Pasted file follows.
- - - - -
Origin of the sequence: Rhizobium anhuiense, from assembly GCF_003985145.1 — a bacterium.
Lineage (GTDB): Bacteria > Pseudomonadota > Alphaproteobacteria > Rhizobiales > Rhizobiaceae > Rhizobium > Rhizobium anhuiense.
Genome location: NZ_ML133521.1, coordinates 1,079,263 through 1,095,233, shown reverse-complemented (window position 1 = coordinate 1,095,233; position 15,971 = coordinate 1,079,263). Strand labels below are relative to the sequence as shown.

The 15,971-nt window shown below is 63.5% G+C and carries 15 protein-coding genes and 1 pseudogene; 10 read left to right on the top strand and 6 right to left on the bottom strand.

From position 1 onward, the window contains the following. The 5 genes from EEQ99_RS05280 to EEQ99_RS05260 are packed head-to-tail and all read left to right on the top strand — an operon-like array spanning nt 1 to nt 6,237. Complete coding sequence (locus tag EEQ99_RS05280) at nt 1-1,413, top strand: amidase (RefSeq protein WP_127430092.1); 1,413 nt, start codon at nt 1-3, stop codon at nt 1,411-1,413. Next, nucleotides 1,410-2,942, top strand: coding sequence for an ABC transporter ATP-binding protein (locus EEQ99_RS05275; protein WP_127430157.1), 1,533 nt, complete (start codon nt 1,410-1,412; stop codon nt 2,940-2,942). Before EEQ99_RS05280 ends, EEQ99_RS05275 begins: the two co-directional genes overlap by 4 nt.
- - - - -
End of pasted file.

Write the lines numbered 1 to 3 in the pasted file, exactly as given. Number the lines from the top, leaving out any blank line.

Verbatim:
Origin of the sequence: Rhizobium anhuiense, from assembly GCF_003985145.1 — a bacterium.
Lineage (GTDB): Bacteria > Pseudomonadota > Alphaproteobacteria > Rhizobiales > Rhizobiaceae > Rhizobium > Rhizobium anhuiense.
Genome location: NZ_ML133521.1, coordinates 1,079,263 through 1,095,233, shown reverse-complemented (window position 1 = coordinate 1,095,233; position 15,971 = coordinate 1,079,263). Strand labels below are relative to the sequence as shown.